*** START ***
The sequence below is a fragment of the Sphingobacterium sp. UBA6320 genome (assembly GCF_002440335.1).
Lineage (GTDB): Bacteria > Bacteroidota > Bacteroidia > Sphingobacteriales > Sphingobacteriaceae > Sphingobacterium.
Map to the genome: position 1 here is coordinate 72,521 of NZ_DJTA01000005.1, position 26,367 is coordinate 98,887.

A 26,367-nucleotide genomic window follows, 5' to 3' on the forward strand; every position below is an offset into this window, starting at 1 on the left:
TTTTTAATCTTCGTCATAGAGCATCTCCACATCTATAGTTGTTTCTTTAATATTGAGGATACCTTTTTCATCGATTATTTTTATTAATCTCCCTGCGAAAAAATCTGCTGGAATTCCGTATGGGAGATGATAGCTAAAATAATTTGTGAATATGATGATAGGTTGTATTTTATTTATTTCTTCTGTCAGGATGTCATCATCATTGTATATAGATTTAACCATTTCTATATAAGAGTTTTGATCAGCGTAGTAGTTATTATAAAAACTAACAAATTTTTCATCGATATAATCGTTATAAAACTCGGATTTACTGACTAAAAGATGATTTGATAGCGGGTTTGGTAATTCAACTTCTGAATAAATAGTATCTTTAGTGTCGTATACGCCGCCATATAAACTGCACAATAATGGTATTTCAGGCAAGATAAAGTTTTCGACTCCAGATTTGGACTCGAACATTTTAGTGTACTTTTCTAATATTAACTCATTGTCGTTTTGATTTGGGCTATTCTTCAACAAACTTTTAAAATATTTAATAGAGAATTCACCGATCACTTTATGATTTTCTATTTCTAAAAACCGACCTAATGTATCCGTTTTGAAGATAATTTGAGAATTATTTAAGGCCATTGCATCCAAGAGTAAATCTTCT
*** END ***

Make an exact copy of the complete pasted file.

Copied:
The sequence below is a fragment of the Sphingobacterium sp. UBA6320 genome (assembly GCF_002440335.1).
Lineage (GTDB): Bacteria > Bacteroidota > Bacteroidia > Sphingobacteriales > Sphingobacteriaceae > Sphingobacterium.
Map to the genome: position 1 here is coordinate 72,521 of NZ_DJTA01000005.1, position 26,367 is coordinate 98,887.

A 26,367-nucleotide genomic window follows, 5' to 3' on the forward strand; every position below is an offset into this window, starting at 1 on the left:
TTTTTAATCTTCGTCATAGAGCATCTCCACATCTATAGTTGTTTCTTTAATATTGAGGATACCTTTTTCATCGATTATTTTTATTAATCTCCCTGCGAAAAAATCTGCTGGAATTCCGTATGGGAGATGATAGCTAAAATAATTTGTGAATATGATGATAGGTTGTATTTTATTTATTTCTTCTGTCAGGATGTCATCATCATTGTATATAGATTTAACCATTTCTATATAAGAGTTTTGATCAGCGTAGTAGTTATTATAAAAACTAACAAATTTTTCATCGATATAATCGTTATAAAACTCGGATTTACTGACTAAAAGATGATTTGATAGCGGGTTTGGTAATTCAACTTCTGAATAAATAGTATCTTTAGTGTCGTATACGCCGCCATATAAACTGCACAATAATGGTATTTCAGGCAAGATAAAGTTTTCGACTCCAGATTTGGACTCGAACATTTTAGTGTACTTTTCTAATATTAACTCATTGTCGTTTTGATTTGGGCTATTCTTCAACAAACTTTTAAAATATTTAATAGAGAATTCACCGATCACTTTATGATTTTCTATTTCTAAAAACCGACCTAATGTATCCGTTTTGAAGATAATTTGAGAATTATTTAAGGCCATTGCATCCAAGAGTAAATCTTCT